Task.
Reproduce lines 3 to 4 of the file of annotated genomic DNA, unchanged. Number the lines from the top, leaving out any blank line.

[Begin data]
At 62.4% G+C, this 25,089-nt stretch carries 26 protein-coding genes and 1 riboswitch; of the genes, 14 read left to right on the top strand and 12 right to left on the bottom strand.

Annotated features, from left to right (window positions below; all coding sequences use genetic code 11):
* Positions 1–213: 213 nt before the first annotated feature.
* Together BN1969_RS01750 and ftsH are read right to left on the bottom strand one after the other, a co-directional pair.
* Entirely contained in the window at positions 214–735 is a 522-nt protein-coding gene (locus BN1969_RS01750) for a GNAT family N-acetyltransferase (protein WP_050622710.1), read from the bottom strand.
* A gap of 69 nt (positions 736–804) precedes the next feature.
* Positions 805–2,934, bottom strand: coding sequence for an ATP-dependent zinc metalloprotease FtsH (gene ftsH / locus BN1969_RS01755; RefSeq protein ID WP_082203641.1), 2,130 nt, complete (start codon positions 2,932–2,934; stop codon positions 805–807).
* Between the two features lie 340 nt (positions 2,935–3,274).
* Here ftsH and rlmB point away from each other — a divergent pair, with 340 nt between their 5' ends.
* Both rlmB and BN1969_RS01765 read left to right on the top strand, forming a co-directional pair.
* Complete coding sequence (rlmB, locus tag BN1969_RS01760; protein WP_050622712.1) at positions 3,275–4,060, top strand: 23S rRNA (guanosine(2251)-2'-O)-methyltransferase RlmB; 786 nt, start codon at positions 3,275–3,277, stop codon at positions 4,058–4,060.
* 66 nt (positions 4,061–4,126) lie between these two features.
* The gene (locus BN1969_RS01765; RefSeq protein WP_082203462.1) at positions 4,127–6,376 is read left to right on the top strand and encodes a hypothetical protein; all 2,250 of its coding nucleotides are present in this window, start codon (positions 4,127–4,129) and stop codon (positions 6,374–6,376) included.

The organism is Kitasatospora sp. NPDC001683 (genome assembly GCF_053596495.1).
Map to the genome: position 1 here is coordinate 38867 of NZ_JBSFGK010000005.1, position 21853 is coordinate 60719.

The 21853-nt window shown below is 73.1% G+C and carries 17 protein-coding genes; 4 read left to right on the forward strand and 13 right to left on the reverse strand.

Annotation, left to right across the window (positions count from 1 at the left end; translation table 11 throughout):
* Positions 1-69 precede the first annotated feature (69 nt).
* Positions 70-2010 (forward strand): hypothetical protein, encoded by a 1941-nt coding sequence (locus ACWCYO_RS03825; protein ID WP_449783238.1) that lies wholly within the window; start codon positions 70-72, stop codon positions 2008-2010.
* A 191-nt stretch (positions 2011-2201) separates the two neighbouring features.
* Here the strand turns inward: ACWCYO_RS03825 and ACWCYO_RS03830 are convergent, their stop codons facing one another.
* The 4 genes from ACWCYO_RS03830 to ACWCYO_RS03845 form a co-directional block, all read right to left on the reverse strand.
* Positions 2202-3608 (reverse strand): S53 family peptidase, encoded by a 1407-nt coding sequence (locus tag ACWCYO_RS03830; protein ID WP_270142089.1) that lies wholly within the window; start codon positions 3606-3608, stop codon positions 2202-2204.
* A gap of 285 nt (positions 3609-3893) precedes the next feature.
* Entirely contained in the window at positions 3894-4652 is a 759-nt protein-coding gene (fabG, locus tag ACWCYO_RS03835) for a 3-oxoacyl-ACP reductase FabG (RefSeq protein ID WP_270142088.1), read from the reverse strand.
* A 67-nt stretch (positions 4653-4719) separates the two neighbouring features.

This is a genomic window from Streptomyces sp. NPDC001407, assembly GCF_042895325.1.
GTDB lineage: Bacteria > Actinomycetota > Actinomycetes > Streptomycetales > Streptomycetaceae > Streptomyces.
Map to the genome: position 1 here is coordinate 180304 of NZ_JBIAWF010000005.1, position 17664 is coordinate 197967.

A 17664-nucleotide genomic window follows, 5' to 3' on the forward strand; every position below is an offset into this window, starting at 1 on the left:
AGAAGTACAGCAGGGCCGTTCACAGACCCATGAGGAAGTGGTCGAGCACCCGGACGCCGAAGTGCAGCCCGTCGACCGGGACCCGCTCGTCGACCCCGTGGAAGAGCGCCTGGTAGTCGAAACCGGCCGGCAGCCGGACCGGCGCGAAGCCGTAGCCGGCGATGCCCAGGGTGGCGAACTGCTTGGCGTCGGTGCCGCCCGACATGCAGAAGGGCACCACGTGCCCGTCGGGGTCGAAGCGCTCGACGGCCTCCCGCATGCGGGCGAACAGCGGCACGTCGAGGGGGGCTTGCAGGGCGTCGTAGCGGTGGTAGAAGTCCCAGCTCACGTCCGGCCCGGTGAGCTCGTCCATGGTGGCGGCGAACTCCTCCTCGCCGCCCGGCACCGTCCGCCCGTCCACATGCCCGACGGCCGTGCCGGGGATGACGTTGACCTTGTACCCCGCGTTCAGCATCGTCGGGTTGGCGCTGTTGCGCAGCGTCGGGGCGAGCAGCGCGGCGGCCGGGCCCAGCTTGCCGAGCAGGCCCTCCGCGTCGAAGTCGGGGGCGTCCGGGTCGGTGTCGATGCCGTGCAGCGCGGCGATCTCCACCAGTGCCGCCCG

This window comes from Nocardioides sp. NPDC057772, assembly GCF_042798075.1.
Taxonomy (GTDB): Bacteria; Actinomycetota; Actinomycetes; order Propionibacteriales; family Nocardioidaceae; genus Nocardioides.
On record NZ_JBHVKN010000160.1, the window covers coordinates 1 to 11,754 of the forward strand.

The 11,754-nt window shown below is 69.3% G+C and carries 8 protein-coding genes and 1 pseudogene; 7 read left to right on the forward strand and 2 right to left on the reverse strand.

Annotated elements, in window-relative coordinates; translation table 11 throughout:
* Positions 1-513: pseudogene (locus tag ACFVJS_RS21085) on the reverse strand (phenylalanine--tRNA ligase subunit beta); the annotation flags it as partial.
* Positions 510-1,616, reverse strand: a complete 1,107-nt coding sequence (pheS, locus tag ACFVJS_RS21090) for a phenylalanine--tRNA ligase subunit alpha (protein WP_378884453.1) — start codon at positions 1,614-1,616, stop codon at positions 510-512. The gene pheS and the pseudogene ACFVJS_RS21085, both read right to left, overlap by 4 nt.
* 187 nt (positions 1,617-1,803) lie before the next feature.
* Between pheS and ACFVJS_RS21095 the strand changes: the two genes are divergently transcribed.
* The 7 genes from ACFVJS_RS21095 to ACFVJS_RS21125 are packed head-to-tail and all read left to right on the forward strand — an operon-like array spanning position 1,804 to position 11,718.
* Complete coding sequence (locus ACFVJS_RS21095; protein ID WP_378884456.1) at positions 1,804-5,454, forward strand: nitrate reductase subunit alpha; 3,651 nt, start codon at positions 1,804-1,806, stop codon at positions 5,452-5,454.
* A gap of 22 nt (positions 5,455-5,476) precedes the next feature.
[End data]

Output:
* Positions 1–213: 213 nt before the first annotated feature.
* Together BN1969_RS01750 and ftsH are read right to left on the bottom strand one after the other, a co-directional pair.